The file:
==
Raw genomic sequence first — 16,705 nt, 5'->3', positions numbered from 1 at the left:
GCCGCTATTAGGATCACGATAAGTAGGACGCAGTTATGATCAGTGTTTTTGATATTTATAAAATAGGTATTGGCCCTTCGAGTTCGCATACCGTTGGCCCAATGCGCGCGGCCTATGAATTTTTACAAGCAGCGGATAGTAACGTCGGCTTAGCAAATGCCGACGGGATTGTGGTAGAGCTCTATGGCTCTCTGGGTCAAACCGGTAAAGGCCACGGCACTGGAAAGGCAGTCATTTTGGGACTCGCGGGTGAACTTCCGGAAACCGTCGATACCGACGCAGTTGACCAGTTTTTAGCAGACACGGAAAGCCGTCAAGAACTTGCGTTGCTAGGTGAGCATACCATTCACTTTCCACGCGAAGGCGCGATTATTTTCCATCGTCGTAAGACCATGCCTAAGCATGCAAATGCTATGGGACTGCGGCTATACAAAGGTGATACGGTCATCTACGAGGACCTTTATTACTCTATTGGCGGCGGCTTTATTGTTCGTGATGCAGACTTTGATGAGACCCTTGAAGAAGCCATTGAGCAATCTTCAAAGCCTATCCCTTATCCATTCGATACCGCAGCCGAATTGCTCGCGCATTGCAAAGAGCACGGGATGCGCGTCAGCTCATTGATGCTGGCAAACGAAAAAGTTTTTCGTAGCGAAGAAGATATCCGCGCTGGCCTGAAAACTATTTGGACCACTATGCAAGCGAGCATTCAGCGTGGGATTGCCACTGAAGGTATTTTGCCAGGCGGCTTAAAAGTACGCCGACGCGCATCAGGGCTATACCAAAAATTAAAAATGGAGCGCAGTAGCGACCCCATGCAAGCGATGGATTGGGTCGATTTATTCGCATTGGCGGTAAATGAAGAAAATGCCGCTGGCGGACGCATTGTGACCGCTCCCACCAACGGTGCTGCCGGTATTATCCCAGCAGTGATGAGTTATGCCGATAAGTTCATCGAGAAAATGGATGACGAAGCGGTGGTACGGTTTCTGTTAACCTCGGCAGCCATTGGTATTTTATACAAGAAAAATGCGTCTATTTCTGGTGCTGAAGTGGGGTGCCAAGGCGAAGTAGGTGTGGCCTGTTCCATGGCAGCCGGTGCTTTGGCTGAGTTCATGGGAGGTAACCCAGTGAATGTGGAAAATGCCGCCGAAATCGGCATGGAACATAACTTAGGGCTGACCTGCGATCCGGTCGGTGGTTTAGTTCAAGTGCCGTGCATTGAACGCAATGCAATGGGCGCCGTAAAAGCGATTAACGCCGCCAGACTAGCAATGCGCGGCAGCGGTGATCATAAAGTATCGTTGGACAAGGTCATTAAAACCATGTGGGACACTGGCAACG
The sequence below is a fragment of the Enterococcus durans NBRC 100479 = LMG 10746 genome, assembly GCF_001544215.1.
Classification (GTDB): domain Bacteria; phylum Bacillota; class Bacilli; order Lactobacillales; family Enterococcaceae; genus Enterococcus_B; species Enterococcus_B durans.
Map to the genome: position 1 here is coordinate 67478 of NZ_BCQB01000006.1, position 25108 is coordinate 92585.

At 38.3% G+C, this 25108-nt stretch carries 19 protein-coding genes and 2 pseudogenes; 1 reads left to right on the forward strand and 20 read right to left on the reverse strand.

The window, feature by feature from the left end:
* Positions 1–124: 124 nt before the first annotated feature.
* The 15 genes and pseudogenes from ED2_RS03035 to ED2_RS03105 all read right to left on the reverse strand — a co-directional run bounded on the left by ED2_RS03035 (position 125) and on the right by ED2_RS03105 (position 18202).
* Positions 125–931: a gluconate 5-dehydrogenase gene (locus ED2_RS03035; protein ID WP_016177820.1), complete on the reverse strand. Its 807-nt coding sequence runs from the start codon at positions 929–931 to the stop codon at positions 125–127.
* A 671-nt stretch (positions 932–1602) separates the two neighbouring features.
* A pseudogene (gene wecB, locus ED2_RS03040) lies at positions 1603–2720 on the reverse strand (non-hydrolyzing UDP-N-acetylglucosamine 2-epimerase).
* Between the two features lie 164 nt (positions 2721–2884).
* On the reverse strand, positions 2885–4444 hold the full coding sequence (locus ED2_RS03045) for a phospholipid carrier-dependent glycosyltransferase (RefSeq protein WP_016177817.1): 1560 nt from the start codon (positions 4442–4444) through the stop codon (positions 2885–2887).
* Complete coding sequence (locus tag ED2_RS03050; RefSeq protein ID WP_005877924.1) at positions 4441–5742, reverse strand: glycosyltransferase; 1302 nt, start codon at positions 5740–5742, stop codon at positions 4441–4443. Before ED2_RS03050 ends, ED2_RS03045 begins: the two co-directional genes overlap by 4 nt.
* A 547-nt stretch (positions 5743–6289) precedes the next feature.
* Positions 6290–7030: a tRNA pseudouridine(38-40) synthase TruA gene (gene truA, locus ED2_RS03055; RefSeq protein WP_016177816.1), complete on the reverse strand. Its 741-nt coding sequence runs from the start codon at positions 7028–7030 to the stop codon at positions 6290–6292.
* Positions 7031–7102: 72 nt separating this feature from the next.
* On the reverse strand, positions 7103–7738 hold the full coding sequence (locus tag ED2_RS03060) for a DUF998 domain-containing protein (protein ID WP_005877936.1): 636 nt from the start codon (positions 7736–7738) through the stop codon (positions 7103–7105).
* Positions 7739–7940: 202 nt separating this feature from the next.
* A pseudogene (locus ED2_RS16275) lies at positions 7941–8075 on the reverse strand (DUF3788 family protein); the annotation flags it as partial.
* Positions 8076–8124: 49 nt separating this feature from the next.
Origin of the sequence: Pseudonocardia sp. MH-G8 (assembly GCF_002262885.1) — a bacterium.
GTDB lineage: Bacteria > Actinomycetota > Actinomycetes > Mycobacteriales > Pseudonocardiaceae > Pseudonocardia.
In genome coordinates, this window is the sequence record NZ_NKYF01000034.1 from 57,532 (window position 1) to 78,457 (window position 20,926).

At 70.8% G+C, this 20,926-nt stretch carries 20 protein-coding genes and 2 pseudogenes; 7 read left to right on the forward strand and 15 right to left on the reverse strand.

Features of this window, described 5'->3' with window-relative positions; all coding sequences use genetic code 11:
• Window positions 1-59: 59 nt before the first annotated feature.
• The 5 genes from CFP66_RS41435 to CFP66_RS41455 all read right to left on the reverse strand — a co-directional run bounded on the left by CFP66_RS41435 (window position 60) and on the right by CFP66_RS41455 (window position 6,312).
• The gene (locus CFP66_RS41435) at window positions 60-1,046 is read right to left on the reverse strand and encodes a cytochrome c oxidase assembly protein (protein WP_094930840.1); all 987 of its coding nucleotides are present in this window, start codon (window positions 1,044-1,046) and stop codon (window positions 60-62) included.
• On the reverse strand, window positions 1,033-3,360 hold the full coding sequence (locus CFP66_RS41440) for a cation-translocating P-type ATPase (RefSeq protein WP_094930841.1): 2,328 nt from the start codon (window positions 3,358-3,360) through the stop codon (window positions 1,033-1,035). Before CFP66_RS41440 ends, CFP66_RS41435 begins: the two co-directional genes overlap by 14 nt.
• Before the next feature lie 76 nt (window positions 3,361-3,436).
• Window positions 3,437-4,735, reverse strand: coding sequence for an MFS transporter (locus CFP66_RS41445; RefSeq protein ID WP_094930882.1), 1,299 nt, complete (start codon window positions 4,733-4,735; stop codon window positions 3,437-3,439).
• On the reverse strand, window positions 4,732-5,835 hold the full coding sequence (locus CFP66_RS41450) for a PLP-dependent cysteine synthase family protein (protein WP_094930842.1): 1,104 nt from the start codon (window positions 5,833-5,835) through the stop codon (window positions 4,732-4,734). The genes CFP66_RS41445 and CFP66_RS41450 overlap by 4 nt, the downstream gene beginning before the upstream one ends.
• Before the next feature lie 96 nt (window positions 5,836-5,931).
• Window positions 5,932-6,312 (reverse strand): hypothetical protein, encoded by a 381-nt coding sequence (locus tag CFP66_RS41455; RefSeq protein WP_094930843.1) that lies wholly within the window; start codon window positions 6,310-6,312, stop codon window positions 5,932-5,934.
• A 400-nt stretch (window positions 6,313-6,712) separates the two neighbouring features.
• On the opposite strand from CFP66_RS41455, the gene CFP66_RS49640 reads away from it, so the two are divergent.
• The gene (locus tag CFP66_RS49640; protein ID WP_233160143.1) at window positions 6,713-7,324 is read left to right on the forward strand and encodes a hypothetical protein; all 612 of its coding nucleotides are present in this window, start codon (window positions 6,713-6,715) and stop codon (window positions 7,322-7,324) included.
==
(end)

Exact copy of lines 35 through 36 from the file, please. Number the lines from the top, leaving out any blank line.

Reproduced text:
• Before the next feature lie 96 nt (window positions 5,836-5,931).
• Window positions 5,932-6,312 (reverse strand): hypothetical protein, encoded by a 381-nt coding sequence (locus tag CFP66_RS41455; RefSeq protein WP_094930843.1) that lies wholly within the window; start codon window positions 6,310-6,312, stop codon window positions 5,932-5,934.